Evidence from two recent E/V Nautilus expeditions has helped support the leading theory that seamounts located off the Northwest Hawaiian Ridge's axis formed elsewhere and predate the passage of the Pacific Plate over the Hawaiian Hotspot. Luʻuaeaahikiikapapakū (NA134) explored the Voyager Seamounts and Luʻuaeaahikiikekumu (NA138) explored the Liliʻuokalani Seamount Chain. Both of these seamount groups intersect with the Northwest Hawaiian Ridge at an oblique angle, consistent with the orientation of older Cretaceous portions of Pacific hotspot tracks documented elsewhere in the Pacific. A recent revision to a model describing the historical motion of the Pacific plate also supports the hypothesis of Cretaceous hotspot activity around the Northwest Hawaiian Ridge (Konter et al., 2023). 

Researchers are currently working on samples recovered from previous E/V Nautilus expeditions (NA134 and NA138) to determine their ages and compositions. This combined approach links specific isotopes in lavas to the type of mantle from which they melted, and how long ago the seamount formed. Combining these two datasets establishes an "isotopic fingerprint" capable of determining what hotspots generated the seamounts and will hopefully help us solve this ongoing geological mystery.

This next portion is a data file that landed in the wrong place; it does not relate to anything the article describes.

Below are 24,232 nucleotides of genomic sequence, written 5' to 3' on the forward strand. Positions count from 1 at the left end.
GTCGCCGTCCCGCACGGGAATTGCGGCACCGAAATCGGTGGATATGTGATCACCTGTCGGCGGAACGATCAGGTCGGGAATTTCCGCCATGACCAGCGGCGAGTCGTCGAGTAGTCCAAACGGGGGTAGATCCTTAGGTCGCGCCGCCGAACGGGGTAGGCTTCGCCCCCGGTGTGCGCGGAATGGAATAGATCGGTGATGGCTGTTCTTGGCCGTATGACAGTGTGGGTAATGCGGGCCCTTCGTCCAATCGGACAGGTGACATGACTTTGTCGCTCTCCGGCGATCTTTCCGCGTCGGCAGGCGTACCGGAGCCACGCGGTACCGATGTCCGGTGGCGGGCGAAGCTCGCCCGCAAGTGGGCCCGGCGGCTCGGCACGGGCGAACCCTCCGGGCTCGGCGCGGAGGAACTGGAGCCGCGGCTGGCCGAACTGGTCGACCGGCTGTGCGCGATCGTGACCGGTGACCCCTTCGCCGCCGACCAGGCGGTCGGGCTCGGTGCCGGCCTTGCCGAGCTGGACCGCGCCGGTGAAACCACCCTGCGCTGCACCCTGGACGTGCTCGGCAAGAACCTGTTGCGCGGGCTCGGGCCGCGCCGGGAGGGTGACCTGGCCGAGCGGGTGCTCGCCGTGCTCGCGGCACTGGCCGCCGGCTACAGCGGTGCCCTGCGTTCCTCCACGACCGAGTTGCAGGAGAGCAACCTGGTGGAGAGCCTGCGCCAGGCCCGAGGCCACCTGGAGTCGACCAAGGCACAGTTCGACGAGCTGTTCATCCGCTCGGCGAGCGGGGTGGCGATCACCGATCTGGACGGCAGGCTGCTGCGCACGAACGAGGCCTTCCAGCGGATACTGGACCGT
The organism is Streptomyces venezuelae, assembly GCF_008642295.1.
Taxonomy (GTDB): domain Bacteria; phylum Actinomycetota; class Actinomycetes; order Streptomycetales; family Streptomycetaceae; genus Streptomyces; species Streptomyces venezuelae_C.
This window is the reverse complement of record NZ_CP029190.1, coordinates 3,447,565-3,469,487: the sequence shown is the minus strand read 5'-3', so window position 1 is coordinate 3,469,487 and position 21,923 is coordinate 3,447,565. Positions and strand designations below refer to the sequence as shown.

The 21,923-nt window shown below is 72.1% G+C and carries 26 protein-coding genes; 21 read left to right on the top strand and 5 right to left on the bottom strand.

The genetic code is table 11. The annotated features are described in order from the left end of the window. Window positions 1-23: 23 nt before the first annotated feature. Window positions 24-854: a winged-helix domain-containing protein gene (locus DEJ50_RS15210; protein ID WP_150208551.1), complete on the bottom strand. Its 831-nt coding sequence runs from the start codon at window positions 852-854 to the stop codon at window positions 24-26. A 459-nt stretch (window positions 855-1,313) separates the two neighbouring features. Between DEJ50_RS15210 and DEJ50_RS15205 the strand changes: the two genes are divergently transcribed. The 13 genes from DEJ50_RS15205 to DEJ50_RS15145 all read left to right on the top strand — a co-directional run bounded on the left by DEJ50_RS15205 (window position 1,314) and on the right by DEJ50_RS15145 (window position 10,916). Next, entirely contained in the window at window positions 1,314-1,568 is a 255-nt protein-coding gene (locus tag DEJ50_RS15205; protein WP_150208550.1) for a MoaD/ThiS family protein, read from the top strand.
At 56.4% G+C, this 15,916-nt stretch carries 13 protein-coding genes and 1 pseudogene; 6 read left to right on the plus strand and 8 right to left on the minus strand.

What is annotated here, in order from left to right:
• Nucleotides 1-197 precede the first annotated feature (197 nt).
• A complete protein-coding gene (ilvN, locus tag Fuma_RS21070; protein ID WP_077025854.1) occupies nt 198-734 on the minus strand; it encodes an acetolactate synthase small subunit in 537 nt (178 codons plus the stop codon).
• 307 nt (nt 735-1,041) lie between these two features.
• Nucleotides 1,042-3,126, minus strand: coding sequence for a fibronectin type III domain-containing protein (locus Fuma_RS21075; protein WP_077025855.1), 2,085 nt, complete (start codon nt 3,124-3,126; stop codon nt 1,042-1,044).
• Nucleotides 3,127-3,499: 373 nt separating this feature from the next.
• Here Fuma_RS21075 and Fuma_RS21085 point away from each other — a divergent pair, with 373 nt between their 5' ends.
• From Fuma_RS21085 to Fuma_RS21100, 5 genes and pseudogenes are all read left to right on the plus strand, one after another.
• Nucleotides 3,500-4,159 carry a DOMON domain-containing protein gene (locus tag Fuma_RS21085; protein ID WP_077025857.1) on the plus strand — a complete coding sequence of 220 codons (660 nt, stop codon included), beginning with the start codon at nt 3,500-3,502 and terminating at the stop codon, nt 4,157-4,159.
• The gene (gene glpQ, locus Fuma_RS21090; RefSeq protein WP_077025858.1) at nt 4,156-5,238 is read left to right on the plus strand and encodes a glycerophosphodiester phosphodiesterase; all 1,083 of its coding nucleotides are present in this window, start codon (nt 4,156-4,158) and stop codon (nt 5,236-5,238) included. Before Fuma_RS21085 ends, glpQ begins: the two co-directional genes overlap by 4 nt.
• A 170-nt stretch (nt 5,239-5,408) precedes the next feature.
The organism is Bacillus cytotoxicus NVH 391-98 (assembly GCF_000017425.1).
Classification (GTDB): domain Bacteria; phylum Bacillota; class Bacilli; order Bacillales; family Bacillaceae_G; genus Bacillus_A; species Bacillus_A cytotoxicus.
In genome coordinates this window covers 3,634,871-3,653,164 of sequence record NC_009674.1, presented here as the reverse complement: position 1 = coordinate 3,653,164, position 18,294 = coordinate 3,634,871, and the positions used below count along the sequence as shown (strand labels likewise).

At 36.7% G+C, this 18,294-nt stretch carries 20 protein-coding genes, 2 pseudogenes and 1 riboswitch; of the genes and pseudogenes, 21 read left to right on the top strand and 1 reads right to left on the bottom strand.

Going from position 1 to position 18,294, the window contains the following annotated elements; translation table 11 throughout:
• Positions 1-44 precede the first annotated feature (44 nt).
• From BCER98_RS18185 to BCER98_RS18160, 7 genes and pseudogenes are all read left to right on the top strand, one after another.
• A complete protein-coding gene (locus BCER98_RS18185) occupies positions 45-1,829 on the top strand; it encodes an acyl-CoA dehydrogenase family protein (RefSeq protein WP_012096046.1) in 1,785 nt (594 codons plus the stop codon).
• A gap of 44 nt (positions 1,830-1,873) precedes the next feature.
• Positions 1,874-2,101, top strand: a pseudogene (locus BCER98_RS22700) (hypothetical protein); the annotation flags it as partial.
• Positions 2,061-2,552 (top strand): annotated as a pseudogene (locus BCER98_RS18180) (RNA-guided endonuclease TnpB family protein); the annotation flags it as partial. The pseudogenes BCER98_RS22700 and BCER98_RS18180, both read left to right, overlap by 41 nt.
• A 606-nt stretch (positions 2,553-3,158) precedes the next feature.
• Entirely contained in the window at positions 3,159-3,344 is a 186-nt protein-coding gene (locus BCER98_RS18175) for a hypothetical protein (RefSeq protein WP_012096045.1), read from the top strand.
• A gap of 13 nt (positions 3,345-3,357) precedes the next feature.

Cross section of a pōhaku (basalt rock) sample collected during the Ala ʻAumoana Kai Uli expedition which will be analyzed to understand the story of its formation.

Cross section of a pōhaku (basalt rock) sample collected during the Ala ʻAumoana Kai Uli expedition which will be analyzed to understand the story of its formation. 

Ocean Exploration Trust

Ongoing Research 

Analysis of samples collected during Luʻuaeaahikiikapapakū (NA134) and Luʻuaeaahikiikekumu (NA138), as well as newly acquired samples from Ala ʻAumoana Kai Uli (NA154), will provide important new insights into the volcanic history of this unique region and thereby advance our understanding of a past time (the Cretaceous), when volcanic activity was unusually high around the globe.